The chamber, uncovered between a road and a railway line in the southeastern English village of Prittlewell in 2003, turned out to be a 1,400-year-old tomb. New details were published Thursday about the finding, which archaeologists say is the most important Anglo-Saxon burial discovery in more than 70 years.
Treasures unearthed at the site include a golden belt buckle, the remnants of a harp-like instrument known as a lyre, gleaming glassware and an elaborate water vessel from the eastern Mediterranean, perhaps Syria.
Researchers say the luxury items indicate the chamber's occupant was a man of high standing, possibly a prince. Two small gold-foil crosses found at the head of the coffin suggest a Christian burial. "There are luxury imports that have come from as far away as Syria. Some of the raw materials might have even come as far away as Sri Lanka and the Indian subcontinent," said Liz Barham, a senior conservator at Museum of London Archaeology who worked on the dig.
"This is a really rich burial. It's a statement, it's a theatrical statement being made about the family, about this person." Sophie Jackson, director of research and engagement at Museum of London Archaeology, said the discovery is "our equivalent of Tutankhamun's tomb." While the identity of its occupant is unknown, locals have nicknamed him the "Prittlewell Prince."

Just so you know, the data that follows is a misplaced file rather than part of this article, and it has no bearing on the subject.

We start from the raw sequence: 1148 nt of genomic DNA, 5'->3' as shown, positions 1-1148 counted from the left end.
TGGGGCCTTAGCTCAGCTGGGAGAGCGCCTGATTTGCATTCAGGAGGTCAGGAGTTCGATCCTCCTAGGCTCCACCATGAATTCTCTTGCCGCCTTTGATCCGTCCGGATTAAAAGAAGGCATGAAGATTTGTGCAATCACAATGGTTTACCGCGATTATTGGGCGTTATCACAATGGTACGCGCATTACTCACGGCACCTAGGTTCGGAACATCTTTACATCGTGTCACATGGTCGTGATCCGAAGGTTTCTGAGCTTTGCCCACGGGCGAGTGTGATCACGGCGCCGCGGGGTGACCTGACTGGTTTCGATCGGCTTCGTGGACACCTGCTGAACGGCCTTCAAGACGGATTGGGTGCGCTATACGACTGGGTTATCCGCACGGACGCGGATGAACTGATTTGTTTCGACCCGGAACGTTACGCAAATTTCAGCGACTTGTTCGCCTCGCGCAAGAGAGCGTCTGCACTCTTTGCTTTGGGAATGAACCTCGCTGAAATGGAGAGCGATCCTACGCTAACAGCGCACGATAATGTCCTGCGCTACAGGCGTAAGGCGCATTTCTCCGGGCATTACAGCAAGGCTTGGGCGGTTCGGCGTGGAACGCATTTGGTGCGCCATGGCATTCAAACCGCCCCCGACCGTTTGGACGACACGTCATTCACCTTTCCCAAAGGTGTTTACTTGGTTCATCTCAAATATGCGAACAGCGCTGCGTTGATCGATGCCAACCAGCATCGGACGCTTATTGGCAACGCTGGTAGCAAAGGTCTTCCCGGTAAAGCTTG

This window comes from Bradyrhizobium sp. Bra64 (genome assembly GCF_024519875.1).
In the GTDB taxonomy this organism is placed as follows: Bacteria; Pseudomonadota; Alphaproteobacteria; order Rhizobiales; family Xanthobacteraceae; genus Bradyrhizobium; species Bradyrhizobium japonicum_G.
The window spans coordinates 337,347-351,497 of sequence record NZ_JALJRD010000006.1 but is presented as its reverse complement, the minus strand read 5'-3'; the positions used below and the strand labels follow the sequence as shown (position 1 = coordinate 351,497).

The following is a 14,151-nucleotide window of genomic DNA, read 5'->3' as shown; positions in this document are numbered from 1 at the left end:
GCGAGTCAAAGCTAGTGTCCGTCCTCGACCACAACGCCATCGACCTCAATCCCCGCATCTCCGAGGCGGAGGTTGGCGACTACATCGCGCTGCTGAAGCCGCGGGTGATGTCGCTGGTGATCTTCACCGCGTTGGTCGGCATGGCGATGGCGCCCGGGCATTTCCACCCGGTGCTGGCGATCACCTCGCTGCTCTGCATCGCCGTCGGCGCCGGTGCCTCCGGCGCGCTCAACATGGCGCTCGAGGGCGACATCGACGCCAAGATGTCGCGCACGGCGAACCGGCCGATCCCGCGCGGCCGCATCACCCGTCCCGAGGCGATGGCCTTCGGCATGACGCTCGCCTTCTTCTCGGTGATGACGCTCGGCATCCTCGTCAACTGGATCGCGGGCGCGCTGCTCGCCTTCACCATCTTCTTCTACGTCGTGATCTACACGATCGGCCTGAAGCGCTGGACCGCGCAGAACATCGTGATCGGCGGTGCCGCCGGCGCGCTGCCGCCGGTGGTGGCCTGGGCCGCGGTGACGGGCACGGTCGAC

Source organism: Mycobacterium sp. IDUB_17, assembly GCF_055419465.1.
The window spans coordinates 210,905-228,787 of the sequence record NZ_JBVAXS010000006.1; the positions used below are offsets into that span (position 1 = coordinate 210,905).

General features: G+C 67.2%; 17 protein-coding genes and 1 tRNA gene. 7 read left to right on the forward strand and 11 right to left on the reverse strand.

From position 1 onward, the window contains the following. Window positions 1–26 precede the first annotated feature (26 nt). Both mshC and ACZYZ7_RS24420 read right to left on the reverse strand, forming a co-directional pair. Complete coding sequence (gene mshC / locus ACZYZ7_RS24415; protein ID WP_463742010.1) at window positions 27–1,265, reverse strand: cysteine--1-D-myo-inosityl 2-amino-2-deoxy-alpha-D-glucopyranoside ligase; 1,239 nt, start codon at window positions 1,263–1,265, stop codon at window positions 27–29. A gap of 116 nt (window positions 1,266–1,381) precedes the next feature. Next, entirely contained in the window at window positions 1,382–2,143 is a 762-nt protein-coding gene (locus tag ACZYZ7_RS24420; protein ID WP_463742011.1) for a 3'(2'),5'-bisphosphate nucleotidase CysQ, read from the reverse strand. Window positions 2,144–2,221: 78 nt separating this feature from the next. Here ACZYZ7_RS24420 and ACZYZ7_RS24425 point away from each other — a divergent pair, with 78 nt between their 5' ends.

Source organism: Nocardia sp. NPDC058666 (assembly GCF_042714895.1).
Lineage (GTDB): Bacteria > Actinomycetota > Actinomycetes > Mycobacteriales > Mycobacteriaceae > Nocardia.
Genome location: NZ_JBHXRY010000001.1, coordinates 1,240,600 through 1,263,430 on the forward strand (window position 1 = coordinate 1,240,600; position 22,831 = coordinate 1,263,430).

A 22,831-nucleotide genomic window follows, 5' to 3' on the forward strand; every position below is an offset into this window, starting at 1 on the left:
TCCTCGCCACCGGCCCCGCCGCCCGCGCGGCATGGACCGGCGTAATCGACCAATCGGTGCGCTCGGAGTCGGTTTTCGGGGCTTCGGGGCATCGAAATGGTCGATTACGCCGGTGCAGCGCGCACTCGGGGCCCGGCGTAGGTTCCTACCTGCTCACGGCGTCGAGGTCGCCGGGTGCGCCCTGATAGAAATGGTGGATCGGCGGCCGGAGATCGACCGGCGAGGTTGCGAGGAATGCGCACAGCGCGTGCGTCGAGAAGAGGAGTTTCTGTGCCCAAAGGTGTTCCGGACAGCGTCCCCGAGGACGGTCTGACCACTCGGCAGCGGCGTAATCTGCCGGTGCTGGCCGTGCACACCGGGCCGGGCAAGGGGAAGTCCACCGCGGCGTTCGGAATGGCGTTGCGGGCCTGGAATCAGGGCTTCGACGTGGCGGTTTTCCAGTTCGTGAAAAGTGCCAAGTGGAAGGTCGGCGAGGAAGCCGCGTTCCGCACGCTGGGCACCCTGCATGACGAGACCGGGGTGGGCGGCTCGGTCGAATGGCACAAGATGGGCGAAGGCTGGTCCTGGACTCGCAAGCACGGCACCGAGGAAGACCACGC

Fragments of tooth enamel — the only human remains uncovered — revealed he was over 6 years old, and the size of the coffin suggests he was about 5 foot 8 inches (1.73 meters) tall. Jackson said the "best guess" is that it was Seaxa, brother of King Saebert, the first Anglo-Saxon king to convert to Christianity.
She said the burial came at a time when Christianity was vying in Britain with older pagan beliefs. "They would have been just on the transition between having pagan burials with all your gear, but also having these crosses," she said.
The Anglo-Saxons were descendants of Germanic tribes who gradually invaded England by sea starting in the fifth century, after the collapse of the Roman Empire. They came to rule the country until the Norman conquest in 1066.
Dozens of artifacts will go on show Saturday at Southend Central Museum, near the burial site and about 40 miles (60 kms) east of London.
Jill Lawless in London contributed to this story.